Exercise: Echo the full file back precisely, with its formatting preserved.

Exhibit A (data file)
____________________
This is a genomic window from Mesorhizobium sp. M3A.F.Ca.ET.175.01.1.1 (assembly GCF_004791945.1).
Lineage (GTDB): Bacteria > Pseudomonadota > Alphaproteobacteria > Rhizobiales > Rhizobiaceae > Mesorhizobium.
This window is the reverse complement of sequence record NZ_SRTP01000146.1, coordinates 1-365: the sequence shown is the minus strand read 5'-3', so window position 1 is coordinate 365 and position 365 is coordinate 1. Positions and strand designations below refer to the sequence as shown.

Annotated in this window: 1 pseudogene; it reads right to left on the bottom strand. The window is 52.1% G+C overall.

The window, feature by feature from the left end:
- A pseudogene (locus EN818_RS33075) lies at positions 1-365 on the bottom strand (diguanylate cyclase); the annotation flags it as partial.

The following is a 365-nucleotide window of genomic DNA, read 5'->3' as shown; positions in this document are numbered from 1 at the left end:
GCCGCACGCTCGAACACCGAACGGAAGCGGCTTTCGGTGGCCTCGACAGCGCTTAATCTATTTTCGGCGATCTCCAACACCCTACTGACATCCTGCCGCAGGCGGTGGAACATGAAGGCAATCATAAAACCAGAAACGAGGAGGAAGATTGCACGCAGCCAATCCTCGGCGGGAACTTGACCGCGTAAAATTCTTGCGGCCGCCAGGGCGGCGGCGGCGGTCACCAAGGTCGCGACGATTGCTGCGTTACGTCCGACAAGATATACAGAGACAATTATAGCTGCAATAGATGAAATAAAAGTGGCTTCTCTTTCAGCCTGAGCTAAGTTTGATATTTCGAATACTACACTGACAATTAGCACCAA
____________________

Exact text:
This is a genomic window from Mesorhizobium sp. M3A.F.Ca.ET.175.01.1.1 (assembly GCF_004791945.1).
Lineage (GTDB): Bacteria > Pseudomonadota > Alphaproteobacteria > Rhizobiales > Rhizobiaceae > Mesorhizobium.
This window is the reverse complement of sequence record NZ_SRTP01000146.1, coordinates 1-365: the sequence shown is the minus strand read 5'-3', so window position 1 is coordinate 365 and position 365 is coordinate 1. Positions and strand designations below refer to the sequence as shown.

Annotated in this window: 1 pseudogene; it reads right to left on the bottom strand. The window is 52.1% G+C overall.

The window, feature by feature from the left end:
- A pseudogene (locus EN818_RS33075) lies at positions 1-365 on the bottom strand (diguanylate cyclase); the annotation flags it as partial.

The following is a 365-nucleotide window of genomic DNA, read 5'->3' as shown; positions in this document are numbered from 1 at the left end:
GCCGCACGCTCGAACACCGAACGGAAGCGGCTTTCGGTGGCCTCGACAGCGCTTAATCTATTTTCGGCGATCTCCAACACCCTACTGACATCCTGCCGCAGGCGGTGGAACATGAAGGCAATCATAAAACCAGAAACGAGGAGGAAGATTGCACGCAGCCAATCCTCGGCGGGAACTTGACCGCGTAAAATTCTTGCGGCCGCCAGGGCGGCGGCGGCGGTCACCAAGGTCGCGACGATTGCTGCGTTACGTCCGACAAGATATACAGAGACAATTATAGCTGCAATAGATGAAATAAAAGTGGCTTCTCTTTCAGCCTGAGCTAAGTTTGATATTTCGAATACTACACTGACAATTAGCACCAA